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Title: The political economy of fiscal mobilisation and management of sterling, from 1958 to 1972
Author: Dobashi, Yasuto
ISNI:       0000 0004 8500 3736
Awarding Body: King's College London
Current Institution: King's College London (University of London)
Date of Award: 2019
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This thesis will explore and elucidate how Britain managed sterling through mobilisation of monetary and fiscal measures, focusing on the period from 1958 to 1972. This thesis will also provide an examination of Anglo-American monetary and fiscal policy co-ordination from the British perspective, in the context of currency management, in order to explore the political economic dynamics of the period. The late 1950s saw the beginnings of a turbulent decade in which the post- World War II economic regime, the so-called Bretton Woods system, became destabilised. The gold outflow from the United States that emerged in 1958 was detrimental to the dominant position of the dollar. Perennial crises befell sterling, in turn causing profound repercussions within the international market, resonating throughout world politics. Cohesive response to defend the existing economic structure ensued and the international financial community set out to forge and strengthen various schemes and countermeasures, the primary aim of which was to stabilise the value of the two reserve currencies without hampering economic growth. Countermeasures emerged which consisted of monetary policies including direct and indirect market intervention, targeted fiscal policies, and regulation on capital movement. The economic issues and attempts at stabilisation of the currencies caused reverberations through domestic politics and international relations. Through analysis of currency management and monetary and fiscal policies, this thesis uses archival sources to explore and clarify how sterling was managed in the period between 1958 and 1972, focusing mainly on the British perspective. This thesis delineates the link between the co-ordination of monetary and fiscal policies as a defining feature of the management of sterling. This thesis also explores ways of comprehending theoretical positions and arguments of international political economy and state theory, through the comparison of these theories with economic and political history.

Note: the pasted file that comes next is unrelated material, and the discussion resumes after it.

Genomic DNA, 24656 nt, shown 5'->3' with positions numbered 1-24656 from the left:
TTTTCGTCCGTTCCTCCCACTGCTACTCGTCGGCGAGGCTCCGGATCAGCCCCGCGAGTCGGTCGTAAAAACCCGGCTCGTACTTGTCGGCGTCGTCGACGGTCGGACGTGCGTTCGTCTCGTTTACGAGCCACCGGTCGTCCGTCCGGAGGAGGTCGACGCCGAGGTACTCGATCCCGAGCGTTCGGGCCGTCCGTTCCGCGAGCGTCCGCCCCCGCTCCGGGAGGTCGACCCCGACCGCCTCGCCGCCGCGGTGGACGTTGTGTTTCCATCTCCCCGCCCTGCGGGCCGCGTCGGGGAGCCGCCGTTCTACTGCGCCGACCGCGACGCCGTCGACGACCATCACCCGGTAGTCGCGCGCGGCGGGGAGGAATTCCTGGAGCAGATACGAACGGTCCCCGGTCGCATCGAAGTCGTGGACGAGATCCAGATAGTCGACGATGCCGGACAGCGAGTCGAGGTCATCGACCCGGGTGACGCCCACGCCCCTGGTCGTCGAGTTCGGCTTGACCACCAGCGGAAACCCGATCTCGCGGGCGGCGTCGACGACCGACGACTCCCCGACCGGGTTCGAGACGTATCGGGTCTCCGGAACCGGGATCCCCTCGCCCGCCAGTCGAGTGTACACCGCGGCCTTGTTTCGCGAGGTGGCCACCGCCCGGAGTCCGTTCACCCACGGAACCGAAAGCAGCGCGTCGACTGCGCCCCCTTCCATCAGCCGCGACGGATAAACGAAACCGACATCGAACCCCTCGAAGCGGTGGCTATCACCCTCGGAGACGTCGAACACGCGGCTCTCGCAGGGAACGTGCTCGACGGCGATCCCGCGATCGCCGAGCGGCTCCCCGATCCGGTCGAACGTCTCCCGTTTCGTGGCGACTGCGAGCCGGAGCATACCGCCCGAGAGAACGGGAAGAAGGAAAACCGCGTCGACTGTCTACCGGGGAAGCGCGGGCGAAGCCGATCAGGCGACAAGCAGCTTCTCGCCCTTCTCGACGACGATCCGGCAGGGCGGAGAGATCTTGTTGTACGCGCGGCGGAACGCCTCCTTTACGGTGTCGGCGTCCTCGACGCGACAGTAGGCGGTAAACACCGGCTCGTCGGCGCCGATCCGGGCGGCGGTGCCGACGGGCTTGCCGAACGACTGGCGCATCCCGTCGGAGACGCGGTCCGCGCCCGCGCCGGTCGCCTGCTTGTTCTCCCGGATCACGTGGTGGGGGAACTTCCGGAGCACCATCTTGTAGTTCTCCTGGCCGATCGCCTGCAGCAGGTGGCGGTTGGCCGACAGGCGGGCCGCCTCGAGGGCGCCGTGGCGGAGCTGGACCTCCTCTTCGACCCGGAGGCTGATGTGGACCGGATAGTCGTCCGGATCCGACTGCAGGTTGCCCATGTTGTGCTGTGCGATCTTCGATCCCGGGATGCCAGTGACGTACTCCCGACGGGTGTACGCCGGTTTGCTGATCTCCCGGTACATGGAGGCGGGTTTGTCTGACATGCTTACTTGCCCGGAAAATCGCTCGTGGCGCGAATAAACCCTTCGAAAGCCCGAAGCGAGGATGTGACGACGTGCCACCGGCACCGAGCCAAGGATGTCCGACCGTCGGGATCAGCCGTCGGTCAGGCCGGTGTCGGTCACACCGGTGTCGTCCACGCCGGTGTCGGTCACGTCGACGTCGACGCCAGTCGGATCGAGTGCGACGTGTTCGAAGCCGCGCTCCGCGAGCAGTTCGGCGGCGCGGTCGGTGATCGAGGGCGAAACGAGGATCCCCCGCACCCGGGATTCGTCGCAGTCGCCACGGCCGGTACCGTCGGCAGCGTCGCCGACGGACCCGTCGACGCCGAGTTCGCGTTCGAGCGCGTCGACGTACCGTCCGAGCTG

Supervisor: Kandiah, Michael David Sponsor: Not available
Qualification Name: Thesis (Ph.D.) Qualification Level: Doctoral
EThOS ID:  DOI: Not available